According to Tommy Nilsson, co-chair of HUPO’s Mouse Models Initiative, the cost is “peanuts.”
Compared to most academic endeavors, the level of funding needed for the project may appear outlandish, said Nilsson, who is also scientific manager at the Center for Cellular Imaging and Center for Proteomics at the Sahlgrenska Academy at the University of Gothenburg. But he said that “rather than comparing it to academic funding, I think one should put it in the category of human achievement — and this will be a human achievement.”
Beyond the Genome
The idea for the Human Proteome Project was first proposed in 2006 while HUPO was readying to launch its protein-standard mixture initiative when officials received a call from members of the European Commission inquiring about large-scale projects HUPO might be undertaking, Bergeron said.
Over the ensuing months, HUPO officials explored the idea of a proteomics equivalent of the Human Genome Project. The following year researchers further debated and fleshed out the project.
Along the way, two other HUPO projects became crucial to pushing the Human Proteome Project ahead: the protein-standard mixture initiative [See PM 07/20/06, 04/19/07, and 09/06/07] and a study to test the reproducibility of 2D gel technology [See PM 11/15/07].

“You have to accept the complexity [of the human proteome] and just deal with it. That’s the only way I think you’re really going to gain knowledge.”

The protein-standard mixture initiative proved the functionality and accuracy of mass spectrometry. That ongoing work indicates “at least on the mass spec side, what the limitations are and what bottlenecks there could be in doing a large-scale project,” Bergeron said. “We really do think that we have tested many of the most obvious bottlenecks … and have resolved them.”
Meanwhile, the 2D gel study, carried out by HUPO’s Industry Advisory Board, addressed another major bottleneck in proteomics: reproducibility. In the study, participants showed that, contrary to the prevailing opinion, proteomics can be done in a reproducible manner across different laboratories as long as proper protocols were followed.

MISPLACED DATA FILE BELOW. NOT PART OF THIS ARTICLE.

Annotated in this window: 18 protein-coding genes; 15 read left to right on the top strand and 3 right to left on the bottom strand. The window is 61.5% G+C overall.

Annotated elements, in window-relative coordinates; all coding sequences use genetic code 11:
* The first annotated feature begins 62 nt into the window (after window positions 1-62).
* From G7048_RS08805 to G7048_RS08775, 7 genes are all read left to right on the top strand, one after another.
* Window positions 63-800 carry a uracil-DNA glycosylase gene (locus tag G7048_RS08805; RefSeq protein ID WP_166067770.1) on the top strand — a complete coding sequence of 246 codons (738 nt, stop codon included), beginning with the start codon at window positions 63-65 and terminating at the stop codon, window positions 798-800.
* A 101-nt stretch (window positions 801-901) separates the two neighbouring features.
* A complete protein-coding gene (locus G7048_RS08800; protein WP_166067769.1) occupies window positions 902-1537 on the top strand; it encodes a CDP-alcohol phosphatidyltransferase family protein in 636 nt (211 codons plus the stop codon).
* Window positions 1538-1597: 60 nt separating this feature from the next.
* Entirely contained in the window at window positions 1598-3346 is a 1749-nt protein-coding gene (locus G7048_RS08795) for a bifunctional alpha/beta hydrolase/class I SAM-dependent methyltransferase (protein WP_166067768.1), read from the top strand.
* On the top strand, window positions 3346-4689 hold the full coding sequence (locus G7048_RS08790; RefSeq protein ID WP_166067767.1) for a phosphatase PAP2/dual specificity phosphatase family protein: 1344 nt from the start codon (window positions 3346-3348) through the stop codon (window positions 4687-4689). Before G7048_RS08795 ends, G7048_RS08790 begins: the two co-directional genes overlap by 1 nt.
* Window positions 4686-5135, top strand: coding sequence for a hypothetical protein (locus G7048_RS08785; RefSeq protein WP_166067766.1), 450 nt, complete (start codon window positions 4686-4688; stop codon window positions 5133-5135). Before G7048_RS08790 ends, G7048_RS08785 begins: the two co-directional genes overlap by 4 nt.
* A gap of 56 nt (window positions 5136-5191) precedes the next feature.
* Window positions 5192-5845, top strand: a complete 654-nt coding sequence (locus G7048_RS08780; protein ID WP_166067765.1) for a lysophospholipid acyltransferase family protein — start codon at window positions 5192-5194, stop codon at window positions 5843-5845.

“If the will is there, if people set their mind to it, it can be done,” said Will Dracup, CEO of Nonlinear Dynamics, who was involved in the study and was at a HUPO meeting in January in Barbados, which was largely dedicated to planning out the Human Proteome Project.
While the initial study looked at 2D gel, the fact that it could be done with that technology indicates it should be doable with any proteomic technology, Dracup said, adding the IAB hopes to do a similar study with mass specs.
In further developing its proposal for the project, HUPO was careful to consider input from the proteomics-wide community, Nilsson said.
“HUPO has been asked to come up with a proposal and it has responded and done so in the best possible way, taking a very inclusive approach where everyone got together in Barbados to put together this draft proposal on the table,” he said. ”It has a very big, solid support in the community.”
Indeed, the work of the Human Proteome Project will need to be carried by proteomics researchers and laboratories throughout the world.
It took 13 years to complete the Human Genome Project, and mapping the human proteome, by comparison, is significantly more difficult, even under HUPO’s plan to identify only the major protein for each protein-coding gene. Taking on the additional responsibility of identifying post-translational modifications, isoforms, and splice variants would increase the complexity of the task by even more orders of magnitude, several researchers said.
Yet some believe that for the project to be truly beneficial, that’s the path HUPO should take and within the organization, there is ongoing debate on the issue. Albert Heck of the Netherlands Proteomics Center and chair of HUPO’s Proteome Biology of Stem Cells project said in an e-mail to ProteoMonitor that a mass spec-based approach to identify every protein in the human proteome is still “far from being able to unravel the human proteome in its full glory.” Knowledge about modifications and protein processes are “essential to understand the human proteome at the functional level.”